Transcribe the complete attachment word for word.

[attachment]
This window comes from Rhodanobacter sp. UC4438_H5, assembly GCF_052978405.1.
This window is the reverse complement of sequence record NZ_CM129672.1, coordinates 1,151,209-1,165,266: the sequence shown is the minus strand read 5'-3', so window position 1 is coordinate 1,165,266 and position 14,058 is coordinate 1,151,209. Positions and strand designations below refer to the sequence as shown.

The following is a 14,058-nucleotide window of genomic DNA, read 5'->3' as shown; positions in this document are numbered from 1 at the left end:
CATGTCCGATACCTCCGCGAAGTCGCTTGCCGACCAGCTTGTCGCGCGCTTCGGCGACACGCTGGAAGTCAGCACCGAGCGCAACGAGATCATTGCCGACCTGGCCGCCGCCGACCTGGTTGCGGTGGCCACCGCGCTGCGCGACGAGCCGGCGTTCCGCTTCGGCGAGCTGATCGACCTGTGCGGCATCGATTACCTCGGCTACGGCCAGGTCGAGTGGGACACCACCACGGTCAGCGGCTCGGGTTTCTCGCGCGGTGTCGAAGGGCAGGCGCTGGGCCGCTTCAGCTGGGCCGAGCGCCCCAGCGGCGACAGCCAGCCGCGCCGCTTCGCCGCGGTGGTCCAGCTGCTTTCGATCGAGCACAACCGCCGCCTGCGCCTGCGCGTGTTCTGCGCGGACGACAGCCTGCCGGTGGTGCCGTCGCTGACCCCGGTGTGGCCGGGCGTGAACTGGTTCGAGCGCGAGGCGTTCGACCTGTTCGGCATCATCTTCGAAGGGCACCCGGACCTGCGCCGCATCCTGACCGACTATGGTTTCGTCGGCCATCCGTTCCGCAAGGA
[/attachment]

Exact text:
This window comes from Rhodanobacter sp. UC4438_H5, assembly GCF_052978405.1.
This window is the reverse complement of sequence record NZ_CM129672.1, coordinates 1,151,209-1,165,266: the sequence shown is the minus strand read 5'-3', so window position 1 is coordinate 1,165,266 and position 14,058 is coordinate 1,151,209. Positions and strand designations below refer to the sequence as shown.

The following is a 14,058-nucleotide window of genomic DNA, read 5'->3' as shown; positions in this document are numbered from 1 at the left end:
CATGTCCGATACCTCCGCGAAGTCGCTTGCCGACCAGCTTGTCGCGCGCTTCGGCGACACGCTGGAAGTCAGCACCGAGCGCAACGAGATCATTGCCGACCTGGCCGCCGCCGACCTGGTTGCGGTGGCCACCGCGCTGCGCGACGAGCCGGCGTTCCGCTTCGGCGAGCTGATCGACCTGTGCGGCATCGATTACCTCGGCTACGGCCAGGTCGAGTGGGACACCACCACGGTCAGCGGCTCGGGTTTCTCGCGCGGTGTCGAAGGGCAGGCGCTGGGCCGCTTCAGCTGGGCCGAGCGCCCCAGCGGCGACAGCCAGCCGCGCCGCTTCGCCGCGGTGGTCCAGCTGCTTTCGATCGAGCACAACCGCCGCCTGCGCCTGCGCGTGTTCTGCGCGGACGACAGCCTGCCGGTGGTGCCGTCGCTGACCCCGGTGTGGCCGGGCGTGAACTGGTTCGAGCGCGAGGCGTTCGACCTGTTCGGCATCATCTTCGAAGGGCACCCGGACCTGCGCCGCATCCTGACCGACTATGGTTTCGTCGGCCATCCGTTCCGCAAGGA